Whether you want to make it simple or add a twist with additional ingredients, fava beans and pasta make a nutritious and filling dish, suitable as a side or the main course.
- TIP: Swap the fettuccine for any long, flat pasta -- such as tagliatelle.
- Step 1: Add salt and pepper to taste, and mix well. Sprinkle with 2 tablespoons of the grated pecorino Romano cheese.
- Step 2: Transfer the fava beans and pasta to a serving bowl. Serve warm, and let your guests add as much extra cheese as they want to their meal. They're sure to appreciate a dish that's healthy and delicious.
- FACT: Followers of the ancient Greek philosopher Pythagoras followed a strict vegetarian diet, but they were also forbidden from eating -- or even touching -- beans.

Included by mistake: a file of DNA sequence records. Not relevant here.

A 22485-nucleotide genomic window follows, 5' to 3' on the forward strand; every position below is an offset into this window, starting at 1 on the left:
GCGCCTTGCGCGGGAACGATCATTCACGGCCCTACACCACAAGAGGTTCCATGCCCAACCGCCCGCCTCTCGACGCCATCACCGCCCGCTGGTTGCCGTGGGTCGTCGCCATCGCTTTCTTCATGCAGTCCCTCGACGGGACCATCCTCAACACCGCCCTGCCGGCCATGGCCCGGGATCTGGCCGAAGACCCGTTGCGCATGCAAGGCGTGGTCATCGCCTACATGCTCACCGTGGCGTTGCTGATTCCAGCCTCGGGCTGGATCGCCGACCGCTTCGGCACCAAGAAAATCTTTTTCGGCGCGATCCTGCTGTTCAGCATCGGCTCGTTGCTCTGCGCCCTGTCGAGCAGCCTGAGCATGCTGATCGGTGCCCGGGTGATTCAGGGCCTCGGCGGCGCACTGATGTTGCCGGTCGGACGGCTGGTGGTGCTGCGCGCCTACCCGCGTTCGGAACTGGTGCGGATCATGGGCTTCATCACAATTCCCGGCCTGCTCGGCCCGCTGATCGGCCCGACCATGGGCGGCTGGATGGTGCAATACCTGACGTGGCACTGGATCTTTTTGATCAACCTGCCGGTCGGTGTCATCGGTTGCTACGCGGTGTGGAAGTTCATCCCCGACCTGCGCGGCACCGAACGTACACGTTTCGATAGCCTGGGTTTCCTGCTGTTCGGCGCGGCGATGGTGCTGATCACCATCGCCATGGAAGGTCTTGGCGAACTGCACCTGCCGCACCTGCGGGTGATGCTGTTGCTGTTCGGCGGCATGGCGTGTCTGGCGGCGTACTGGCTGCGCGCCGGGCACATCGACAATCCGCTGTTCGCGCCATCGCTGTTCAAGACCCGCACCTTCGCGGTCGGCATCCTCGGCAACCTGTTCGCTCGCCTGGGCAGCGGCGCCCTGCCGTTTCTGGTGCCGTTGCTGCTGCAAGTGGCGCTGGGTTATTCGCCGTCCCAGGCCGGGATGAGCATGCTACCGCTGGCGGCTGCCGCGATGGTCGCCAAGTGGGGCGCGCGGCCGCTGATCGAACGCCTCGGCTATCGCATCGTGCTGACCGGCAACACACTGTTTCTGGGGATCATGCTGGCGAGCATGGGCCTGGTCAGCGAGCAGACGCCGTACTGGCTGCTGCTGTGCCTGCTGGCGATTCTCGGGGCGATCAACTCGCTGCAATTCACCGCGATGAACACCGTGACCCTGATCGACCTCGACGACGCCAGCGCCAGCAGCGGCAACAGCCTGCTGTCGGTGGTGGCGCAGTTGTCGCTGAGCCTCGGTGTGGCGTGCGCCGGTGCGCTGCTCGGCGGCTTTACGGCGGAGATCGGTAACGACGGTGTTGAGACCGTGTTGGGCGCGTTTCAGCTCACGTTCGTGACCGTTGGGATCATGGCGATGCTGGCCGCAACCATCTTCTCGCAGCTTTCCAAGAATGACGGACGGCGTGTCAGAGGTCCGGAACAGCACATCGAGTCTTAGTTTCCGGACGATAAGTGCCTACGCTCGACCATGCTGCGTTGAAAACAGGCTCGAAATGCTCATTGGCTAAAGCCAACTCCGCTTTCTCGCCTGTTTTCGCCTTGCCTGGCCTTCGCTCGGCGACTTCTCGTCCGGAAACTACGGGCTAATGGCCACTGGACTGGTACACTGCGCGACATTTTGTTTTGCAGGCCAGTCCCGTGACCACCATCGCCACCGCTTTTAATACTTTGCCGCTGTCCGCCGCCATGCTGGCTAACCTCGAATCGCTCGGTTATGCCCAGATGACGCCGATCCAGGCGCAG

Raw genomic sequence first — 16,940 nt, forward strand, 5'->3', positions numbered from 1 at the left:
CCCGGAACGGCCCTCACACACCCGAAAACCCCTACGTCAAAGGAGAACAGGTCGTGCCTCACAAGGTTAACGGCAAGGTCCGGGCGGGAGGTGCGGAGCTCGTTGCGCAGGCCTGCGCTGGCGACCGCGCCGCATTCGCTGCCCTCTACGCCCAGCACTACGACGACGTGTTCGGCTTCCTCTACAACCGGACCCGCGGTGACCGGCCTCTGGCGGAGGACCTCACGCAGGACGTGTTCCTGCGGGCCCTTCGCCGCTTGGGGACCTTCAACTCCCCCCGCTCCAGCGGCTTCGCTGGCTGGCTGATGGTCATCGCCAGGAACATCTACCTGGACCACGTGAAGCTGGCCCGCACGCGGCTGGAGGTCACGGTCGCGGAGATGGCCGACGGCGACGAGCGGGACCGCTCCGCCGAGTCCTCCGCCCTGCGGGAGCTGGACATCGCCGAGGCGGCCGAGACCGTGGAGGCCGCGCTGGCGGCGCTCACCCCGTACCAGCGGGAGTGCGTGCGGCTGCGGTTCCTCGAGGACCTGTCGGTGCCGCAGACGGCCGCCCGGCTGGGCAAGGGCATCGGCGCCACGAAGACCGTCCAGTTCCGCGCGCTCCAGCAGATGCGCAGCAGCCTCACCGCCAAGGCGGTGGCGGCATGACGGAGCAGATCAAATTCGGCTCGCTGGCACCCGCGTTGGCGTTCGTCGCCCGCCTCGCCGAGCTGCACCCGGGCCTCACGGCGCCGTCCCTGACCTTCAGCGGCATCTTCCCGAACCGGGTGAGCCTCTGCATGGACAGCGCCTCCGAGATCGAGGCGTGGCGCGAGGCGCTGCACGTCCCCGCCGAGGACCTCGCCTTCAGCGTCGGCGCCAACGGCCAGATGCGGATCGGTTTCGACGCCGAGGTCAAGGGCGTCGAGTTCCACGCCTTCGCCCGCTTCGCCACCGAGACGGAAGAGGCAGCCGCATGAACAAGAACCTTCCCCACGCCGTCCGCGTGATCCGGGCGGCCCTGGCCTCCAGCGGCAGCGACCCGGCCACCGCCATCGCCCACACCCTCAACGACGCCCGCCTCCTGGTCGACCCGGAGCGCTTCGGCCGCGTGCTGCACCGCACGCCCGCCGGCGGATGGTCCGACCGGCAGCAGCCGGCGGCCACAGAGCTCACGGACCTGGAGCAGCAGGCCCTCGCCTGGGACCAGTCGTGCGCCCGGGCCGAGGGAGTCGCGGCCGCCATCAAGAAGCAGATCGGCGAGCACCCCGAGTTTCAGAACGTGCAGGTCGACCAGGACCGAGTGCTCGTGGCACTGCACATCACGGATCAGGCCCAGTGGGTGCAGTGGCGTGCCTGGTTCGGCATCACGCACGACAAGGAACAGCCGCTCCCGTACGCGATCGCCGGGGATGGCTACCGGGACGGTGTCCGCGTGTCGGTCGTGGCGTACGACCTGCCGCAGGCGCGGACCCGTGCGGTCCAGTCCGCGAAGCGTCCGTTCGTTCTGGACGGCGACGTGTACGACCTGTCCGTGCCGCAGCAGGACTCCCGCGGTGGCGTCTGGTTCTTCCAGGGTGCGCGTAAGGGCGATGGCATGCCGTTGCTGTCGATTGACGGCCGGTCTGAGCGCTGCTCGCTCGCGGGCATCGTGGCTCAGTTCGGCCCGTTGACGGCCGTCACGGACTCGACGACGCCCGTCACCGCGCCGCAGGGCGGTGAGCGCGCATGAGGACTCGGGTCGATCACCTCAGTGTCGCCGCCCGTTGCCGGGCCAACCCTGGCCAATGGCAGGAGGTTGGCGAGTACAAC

- Step 3: Add the fettuccine, the reserved cooking water, and heavy cream to the skillet. Stir to mix the ingredients, and cook until the dish is heated throughout.
- Step 4: Add the minced garlic to the skillet, and cook another minute. Add the fava beans. Tear the escarole into bite-sized pieces and add to the skillet. Cook for 5 minutes, or until the beans are tender.
- TIP: Find the freshest fava beans in the springtime. Really fresh beans won't even need to be shelled.
- Step 5: Refill the pot with salt water, and bring to a boil. Add the fettuccine pasta, stirring frequently. Cook according to the package instructions, until the pasta is al dente -- tender but still a bit firm when you bite into it. Drain, but reserve three-quarters cup of the water from the pot.
- Step 6: Heat olive oil in a large skillet over medium-high heat. Add the chopped onions and pancetta, and saute for about 7 minutes or until the onions are soft and the pancetta is crispy.
- TIP: Exchange fresh basil and tomatoes for the pancetta to make this a tasty vegetarian dish.
- Step 7: Shell the fava beans and blanch them in a large pot of boiling salt water for two minutes. Drain the beans using a colander. Wait for the beans to cool, then remove the outer skins. Set the shelled beans aside.